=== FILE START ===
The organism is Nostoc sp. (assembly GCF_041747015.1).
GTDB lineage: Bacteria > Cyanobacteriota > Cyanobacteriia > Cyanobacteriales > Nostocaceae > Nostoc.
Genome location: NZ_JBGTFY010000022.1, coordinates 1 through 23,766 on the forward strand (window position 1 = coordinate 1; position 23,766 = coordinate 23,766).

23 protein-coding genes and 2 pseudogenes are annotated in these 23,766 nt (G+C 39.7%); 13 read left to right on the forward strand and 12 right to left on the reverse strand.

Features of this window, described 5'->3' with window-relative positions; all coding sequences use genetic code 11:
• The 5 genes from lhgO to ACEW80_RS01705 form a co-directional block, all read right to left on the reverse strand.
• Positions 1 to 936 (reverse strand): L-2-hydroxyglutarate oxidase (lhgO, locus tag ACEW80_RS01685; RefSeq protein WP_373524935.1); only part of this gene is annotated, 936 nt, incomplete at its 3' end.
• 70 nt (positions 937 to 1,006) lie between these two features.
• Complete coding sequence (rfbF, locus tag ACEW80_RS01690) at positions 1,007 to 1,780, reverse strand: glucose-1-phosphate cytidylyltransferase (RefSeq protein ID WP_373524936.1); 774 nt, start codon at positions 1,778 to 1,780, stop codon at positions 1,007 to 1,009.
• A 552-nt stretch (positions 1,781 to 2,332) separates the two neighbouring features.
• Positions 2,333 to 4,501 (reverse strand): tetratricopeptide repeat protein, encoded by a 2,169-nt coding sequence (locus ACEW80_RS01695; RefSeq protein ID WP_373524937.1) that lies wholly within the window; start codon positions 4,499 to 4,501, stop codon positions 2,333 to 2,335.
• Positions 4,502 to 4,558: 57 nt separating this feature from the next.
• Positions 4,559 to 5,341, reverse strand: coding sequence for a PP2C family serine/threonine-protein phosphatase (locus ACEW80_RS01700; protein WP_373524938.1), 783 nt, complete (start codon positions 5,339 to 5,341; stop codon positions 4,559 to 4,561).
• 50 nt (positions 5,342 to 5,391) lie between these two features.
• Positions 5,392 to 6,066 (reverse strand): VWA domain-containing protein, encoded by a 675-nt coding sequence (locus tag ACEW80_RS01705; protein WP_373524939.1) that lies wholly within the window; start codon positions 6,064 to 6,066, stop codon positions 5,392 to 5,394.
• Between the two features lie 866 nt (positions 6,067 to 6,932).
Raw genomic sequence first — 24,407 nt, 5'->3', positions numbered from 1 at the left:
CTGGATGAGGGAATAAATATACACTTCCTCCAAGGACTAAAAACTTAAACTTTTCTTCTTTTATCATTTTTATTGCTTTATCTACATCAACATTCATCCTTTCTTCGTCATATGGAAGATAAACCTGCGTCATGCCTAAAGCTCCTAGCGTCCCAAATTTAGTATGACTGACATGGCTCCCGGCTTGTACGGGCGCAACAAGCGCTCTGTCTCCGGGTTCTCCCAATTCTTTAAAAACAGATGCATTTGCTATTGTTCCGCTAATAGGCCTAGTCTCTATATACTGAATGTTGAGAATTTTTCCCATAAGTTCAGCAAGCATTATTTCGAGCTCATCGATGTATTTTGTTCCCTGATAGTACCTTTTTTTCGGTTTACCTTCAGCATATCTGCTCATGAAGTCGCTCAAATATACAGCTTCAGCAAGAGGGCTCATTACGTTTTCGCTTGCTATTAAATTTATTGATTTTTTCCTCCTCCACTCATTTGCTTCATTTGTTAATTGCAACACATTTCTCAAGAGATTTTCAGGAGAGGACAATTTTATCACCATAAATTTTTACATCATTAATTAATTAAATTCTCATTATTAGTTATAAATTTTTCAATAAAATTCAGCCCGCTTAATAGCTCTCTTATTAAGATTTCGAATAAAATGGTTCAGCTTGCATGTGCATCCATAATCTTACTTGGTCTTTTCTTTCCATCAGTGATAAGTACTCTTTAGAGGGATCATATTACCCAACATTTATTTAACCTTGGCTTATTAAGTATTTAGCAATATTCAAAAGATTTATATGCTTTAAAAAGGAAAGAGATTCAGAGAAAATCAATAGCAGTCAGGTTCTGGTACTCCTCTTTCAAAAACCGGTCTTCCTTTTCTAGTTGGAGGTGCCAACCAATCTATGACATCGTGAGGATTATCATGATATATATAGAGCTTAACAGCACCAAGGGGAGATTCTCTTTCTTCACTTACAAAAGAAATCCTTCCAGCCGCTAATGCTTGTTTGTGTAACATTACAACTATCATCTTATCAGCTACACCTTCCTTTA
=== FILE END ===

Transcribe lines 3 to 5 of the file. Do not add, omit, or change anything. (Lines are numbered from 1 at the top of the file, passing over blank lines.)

Genome location: NZ_JBGTFY010000022.1, coordinates 1 through 23,766 on the forward strand (window position 1 = coordinate 1; position 23,766 = coordinate 23,766).

23 protein-coding genes and 2 pseudogenes are annotated in these 23,766 nt (G+C 39.7%); 13 read left to right on the forward strand and 12 right to left on the reverse strand.

Features of this window, described 5'->3' with window-relative positions; all coding sequences use genetic code 11: